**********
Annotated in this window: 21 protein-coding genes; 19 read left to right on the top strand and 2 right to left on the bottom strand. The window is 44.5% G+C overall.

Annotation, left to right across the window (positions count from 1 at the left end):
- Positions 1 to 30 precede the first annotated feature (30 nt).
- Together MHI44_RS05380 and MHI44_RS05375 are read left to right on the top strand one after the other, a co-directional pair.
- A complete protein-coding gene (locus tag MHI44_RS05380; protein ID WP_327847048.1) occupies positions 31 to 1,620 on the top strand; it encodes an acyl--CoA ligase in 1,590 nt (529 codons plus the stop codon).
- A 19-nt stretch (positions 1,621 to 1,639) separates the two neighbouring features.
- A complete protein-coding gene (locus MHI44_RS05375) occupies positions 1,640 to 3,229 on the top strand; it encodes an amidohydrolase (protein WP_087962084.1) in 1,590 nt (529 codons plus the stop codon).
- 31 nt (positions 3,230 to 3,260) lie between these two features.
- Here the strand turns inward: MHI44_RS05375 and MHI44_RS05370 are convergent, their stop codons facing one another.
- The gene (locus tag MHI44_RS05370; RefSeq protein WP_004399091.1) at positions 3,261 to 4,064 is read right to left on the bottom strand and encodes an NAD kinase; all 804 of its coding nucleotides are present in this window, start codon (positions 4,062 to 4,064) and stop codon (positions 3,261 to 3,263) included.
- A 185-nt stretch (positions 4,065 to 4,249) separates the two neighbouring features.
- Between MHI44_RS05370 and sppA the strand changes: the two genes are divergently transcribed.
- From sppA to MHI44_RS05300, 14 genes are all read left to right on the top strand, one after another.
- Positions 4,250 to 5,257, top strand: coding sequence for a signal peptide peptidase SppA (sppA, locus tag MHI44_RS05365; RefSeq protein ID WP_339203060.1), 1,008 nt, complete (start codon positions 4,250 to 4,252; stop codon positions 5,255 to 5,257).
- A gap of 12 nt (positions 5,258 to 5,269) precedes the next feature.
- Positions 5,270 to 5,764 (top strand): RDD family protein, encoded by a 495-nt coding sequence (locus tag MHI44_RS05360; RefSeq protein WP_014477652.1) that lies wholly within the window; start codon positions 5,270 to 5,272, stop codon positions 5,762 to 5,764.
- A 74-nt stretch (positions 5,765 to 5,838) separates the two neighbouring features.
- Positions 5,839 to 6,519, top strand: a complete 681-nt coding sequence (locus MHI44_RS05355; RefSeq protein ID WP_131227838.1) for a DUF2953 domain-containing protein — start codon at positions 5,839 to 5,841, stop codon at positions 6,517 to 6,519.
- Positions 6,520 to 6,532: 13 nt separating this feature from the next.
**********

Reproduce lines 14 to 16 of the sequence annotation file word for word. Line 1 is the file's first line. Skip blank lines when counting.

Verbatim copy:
- Positions 4,250 to 5,257, top strand: coding sequence for a signal peptide peptidase SppA (sppA, locus tag MHI44_RS05365; RefSeq protein ID WP_339203060.1), 1,008 nt, complete (start codon positions 4,250 to 4,252; stop codon positions 5,255 to 5,257).
- A gap of 12 nt (positions 5,258 to 5,269) precedes the next feature.
- Positions 5,270 to 5,764 (top strand): RDD family protein, encoded by a 495-nt coding sequence (locus tag MHI44_RS05360; RefSeq protein WP_014477652.1) that lies wholly within the window; start codon positions 5,270 to 5,272, stop codon positions 5,762 to 5,764.